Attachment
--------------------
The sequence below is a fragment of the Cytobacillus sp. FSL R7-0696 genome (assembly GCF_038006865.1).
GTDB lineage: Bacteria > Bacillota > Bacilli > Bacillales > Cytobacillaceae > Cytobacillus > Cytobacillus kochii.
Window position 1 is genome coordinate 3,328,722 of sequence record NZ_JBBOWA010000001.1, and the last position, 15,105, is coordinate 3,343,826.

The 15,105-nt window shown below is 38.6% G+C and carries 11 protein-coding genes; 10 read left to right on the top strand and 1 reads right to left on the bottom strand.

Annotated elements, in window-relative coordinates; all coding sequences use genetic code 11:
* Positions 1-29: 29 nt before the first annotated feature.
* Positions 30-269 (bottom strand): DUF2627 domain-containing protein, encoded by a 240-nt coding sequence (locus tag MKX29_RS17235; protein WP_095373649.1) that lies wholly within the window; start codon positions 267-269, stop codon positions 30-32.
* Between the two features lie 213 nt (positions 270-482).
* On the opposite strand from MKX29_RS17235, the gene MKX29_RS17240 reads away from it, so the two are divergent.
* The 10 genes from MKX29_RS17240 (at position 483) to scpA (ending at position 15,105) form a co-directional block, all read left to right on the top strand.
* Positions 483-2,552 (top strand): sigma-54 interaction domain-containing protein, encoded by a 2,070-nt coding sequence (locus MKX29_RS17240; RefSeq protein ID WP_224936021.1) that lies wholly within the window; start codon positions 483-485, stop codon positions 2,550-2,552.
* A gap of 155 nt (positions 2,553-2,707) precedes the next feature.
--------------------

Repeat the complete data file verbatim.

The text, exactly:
The sequence below is a fragment of the Cytobacillus sp. FSL R7-0696 genome (assembly GCF_038006865.1).
GTDB lineage: Bacteria > Bacillota > Bacilli > Bacillales > Cytobacillaceae > Cytobacillus > Cytobacillus kochii.
Window position 1 is genome coordinate 3,328,722 of sequence record NZ_JBBOWA010000001.1, and the last position, 15,105, is coordinate 3,343,826.

The 15,105-nt window shown below is 38.6% G+C and carries 11 protein-coding genes; 10 read left to right on the top strand and 1 reads right to left on the bottom strand.

Annotated elements, in window-relative coordinates; all coding sequences use genetic code 11:
* Positions 1-29: 29 nt before the first annotated feature.
* Positions 30-269 (bottom strand): DUF2627 domain-containing protein, encoded by a 240-nt coding sequence (locus tag MKX29_RS17235; protein WP_095373649.1) that lies wholly within the window; start codon positions 267-269, stop codon positions 30-32.
* Between the two features lie 213 nt (positions 270-482).
* On the opposite strand from MKX29_RS17235, the gene MKX29_RS17240 reads away from it, so the two are divergent.
* The 10 genes from MKX29_RS17240 (at position 483) to scpA (ending at position 15,105) form a co-directional block, all read left to right on the top strand.
* Positions 483-2,552 (top strand): sigma-54 interaction domain-containing protein, encoded by a 2,070-nt coding sequence (locus MKX29_RS17240; RefSeq protein ID WP_224936021.1) that lies wholly within the window; start codon positions 483-485, stop codon positions 2,550-2,552.
* A gap of 155 nt (positions 2,553-2,707) precedes the next feature.